Thursday, August 30, 2012

New School Year; New Professional Goals; the ASHA Convention

My first school job
I don't know about all of my SLP colleagues, but my caseload has changed drastically over the years.  My first public school job in 1986 was in a small rural school system in Virginia---Rappahannock County Schools.  I waltzed into both the elementary and high schools thinking I knew everything (I was a bit cocky), and my caseload consisted of mild articulation cases ('r' and 's').  We had a few language impaired children, but autism, AAC, and multi-handicapped children were rarely seen!  I really had no right to be so cocky since what I was doing wasn't exactly cutting edge.   After three years there, I increased the size of my family with twins and then we moved to Chapel Hill, North Carolina (an IBM move which was common at the time). 

Fast forward 24 years (time does fly!).  My twins are now adults.  I have worked in a suburban school system for 20 years now, in an affluent community that does have significant pockets of poverty.  The 'norm' for my caseload is a complicated child---often ELL, often multi-handicapped, often an AAC user, often autistic (often a combination of several of these factors).  Every year seems to offer newer challenges, and never ending demands both in time and expertise.  

This is why attending the ASHA convention is so important to me---my job has changed, and I need to stay up to date with the latest in technology, techniques, and best practices when working with different populations and cultures.  Seriously, I can't wait for November to roll around!  I will jam my convention schedule so I can get every scrap of information that will help me work effectively with the children, teachers, and families.  Socializing is good, but that's not why I go.  I go to learn.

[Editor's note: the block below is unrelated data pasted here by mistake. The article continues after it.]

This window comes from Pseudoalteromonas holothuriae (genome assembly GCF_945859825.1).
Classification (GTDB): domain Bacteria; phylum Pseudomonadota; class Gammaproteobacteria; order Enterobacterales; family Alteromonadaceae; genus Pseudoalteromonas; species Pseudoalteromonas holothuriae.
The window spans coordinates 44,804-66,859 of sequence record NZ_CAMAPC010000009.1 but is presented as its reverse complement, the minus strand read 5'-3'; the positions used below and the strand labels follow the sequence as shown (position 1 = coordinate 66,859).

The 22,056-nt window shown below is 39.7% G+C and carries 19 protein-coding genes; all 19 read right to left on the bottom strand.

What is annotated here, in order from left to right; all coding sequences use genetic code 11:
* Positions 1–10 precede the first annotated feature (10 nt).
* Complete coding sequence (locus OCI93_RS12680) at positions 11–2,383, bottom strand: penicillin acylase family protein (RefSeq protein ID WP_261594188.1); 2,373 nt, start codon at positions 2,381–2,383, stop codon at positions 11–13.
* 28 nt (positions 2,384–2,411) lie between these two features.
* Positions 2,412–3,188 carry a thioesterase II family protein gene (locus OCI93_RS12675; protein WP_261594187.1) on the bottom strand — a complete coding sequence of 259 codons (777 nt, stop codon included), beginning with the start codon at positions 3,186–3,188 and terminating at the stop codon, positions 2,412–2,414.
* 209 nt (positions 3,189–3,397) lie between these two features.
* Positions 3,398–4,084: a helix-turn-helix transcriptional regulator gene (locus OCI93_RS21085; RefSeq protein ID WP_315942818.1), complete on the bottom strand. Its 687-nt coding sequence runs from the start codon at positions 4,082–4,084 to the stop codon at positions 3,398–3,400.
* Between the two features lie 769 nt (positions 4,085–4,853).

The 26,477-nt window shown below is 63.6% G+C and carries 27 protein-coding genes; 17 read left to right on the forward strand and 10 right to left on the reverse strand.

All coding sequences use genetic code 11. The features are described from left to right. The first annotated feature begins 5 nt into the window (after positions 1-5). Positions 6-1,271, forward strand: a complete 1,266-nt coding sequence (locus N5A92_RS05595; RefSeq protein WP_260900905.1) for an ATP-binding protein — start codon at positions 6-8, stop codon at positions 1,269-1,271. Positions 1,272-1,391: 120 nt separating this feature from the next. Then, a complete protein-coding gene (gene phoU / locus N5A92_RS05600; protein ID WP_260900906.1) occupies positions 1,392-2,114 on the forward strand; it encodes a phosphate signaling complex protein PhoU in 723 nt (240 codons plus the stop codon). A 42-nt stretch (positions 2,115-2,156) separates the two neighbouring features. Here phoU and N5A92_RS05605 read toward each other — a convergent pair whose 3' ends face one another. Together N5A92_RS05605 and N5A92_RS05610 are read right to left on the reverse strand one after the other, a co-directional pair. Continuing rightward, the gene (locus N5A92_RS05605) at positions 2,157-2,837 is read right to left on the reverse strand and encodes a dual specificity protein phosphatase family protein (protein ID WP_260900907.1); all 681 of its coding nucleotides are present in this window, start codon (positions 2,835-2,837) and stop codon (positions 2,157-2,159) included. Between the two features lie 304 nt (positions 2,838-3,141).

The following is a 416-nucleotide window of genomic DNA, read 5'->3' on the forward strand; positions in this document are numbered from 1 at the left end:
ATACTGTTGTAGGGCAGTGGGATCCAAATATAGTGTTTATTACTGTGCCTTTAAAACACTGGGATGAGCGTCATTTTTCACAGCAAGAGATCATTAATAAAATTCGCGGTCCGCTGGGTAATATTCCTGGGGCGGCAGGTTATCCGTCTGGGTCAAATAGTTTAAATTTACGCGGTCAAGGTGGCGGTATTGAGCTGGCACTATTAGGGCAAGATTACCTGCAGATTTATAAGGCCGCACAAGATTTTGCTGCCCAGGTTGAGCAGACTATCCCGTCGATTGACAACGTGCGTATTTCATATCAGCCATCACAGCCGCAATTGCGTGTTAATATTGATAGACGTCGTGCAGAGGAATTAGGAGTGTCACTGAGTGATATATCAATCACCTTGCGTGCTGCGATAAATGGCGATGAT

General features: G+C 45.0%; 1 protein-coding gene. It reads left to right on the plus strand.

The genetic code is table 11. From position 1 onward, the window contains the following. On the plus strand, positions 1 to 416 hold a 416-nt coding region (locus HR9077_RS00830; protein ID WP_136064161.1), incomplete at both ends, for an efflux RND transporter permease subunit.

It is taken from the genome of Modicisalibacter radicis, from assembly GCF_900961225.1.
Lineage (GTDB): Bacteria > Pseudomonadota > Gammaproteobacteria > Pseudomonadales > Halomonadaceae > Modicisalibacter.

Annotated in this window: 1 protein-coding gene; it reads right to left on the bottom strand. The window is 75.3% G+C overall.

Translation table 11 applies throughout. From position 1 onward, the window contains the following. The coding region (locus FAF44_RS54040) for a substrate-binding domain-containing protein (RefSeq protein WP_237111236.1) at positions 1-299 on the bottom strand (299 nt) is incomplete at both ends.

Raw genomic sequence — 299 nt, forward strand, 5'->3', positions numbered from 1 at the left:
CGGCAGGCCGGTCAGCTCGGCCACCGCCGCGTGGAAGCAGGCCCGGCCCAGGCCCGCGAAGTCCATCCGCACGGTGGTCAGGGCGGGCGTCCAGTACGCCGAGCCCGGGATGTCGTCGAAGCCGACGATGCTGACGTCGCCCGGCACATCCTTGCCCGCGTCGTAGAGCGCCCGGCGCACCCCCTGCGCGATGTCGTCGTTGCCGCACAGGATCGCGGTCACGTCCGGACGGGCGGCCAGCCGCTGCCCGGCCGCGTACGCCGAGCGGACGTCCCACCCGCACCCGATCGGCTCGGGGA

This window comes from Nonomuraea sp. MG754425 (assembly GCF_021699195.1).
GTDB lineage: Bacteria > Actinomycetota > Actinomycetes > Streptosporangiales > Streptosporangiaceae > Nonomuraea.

When I make my sessions schedule, I keep some personal goals in mind.  These goals reflect the changing population of children I work with and the sessions I choose to attend will reflect what I feel I need to learn more about.  Here's the start of my list:

  • Learn better techniques to develop the literacy skills of the more multi-handicapped children
  • Keep abreast of techniques to incorporate effective iPad use into therapy and the classroom
  • Develop my own cultural awareness, especially Burmese and Latino cultures
  • The Common Core has come---what do I do?   

   This is just a start.  The point is that the field has changed for me, as it has for you.   (If you are a new graduate, know that your job will change over time.)   Everyone needs to find ways to stay on top of the change.  For me, this year, it's the ASHA convention!   And I will blog about it.


Ruth   ("The Rogue Blogger")


  1. I think I'm going to the "Common Core and Literacy/Language" short course. I'm excited to learn, too!

  2. Love your post as always. Do you have any more tips for first-time convention goers? I'm definitely going to write up some goals based on my caseload after reading this :), but am afraid it will still be information overload.


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